Now as any marketer will know, gaining consent for direct marketing can be somewhat of a challenge. It is perhaps unsurprising then, that organisations are keen to categorise communications as service messages rather than marketing to get around this requirement. Often promotional content is inserted into emails alongside service messages, in the hope that it will go unnoticed, for example, a schedule of repayments (service) alongside an offer for a credit card (marketing). It is important to note that if any part of a communication between your organisation and consumers constitutes marketing or promotional activity, you must gain consent under PECR, regardless of if the communication is partially a service message.

Another consideration when using communications with both marketing and service aspects is that organisations must have two versions of the same service message – one with and one without the marketing element – to accommodate for those individuals who do not give their consent to receive marketing materials but still need to receive the relevant service message. This also relies heavily on the relevant records of consent being kept up to date.

 

The exception: Soft Opt-in

Whilst consent is required for sending the majority of B2C marketing messages, the soft opt-in exception allows organisations to send marketing to existing customers about similar products or services without gaining explicit consent, provided that they are given the option to opt out.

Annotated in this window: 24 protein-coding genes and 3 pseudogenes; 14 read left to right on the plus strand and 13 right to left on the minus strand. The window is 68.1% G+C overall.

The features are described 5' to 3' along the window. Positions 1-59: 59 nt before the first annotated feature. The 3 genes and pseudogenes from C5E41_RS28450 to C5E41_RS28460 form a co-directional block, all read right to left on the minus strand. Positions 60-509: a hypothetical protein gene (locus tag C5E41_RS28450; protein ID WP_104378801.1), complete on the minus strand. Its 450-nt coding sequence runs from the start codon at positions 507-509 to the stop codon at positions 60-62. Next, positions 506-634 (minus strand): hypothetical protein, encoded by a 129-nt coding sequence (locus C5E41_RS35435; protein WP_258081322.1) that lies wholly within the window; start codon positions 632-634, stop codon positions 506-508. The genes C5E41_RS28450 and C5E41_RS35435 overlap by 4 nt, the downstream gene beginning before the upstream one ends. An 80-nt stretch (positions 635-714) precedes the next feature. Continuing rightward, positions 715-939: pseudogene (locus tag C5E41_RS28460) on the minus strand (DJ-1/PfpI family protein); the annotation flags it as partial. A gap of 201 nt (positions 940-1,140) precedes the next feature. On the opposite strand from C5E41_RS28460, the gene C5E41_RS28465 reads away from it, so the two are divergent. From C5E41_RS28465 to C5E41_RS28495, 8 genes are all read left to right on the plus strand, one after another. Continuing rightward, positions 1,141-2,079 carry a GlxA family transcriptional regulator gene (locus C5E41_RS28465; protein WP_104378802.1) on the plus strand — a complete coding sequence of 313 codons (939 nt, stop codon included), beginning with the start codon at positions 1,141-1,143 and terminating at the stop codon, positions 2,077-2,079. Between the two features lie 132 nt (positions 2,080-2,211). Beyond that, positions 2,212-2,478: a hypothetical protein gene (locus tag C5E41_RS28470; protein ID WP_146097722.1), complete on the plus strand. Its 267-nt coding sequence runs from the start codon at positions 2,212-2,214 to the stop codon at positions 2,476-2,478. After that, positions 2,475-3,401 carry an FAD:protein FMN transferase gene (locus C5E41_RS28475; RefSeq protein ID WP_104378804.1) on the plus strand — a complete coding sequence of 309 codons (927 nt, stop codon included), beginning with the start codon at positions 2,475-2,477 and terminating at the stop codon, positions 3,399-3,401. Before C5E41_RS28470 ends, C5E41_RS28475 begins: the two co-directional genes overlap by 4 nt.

What constitutes ‘similar products and services’ will depend upon context, and you must consider what the customer would reasonably expect to receive marketing from you about, given your existing relationship. It is clear, however, that the products or services marketed on the basis of soft opt-in cannot be the services or products of a third party. In the context of insurance, for example, where there are often intermediaries involved between the customer and the ultimate insurer, this will limit the applicability of this already narrow exception further.

 

Conclusion

If you are sending marketing communications, aside from the narrow soft opt-in exception, there is ultimately no way of getting around the requirement of gaining recipient consent. Whilst it may not always be easy to do so, gaining consent is the only way to absolve yourself of the risk of a fine of up to £500,000 for a PECR violation. Perhaps more damaging, however, is the reputational damage that can come from not abiding by data protection laws, particularly in the context of marketing. Data subjects are far more aware of their rights now than ever before and are much less tolerant of being subjected to unsolicited marketing messages, as seen by the huge rise in complaints of this nature being made to the ICO.

Whilst the line between marketing and service messages is not always clear, in disputes regarding PECR violations it is often a highly contested point that ultimately decides the case. Therefore, be clear on where the line is and tread carefully.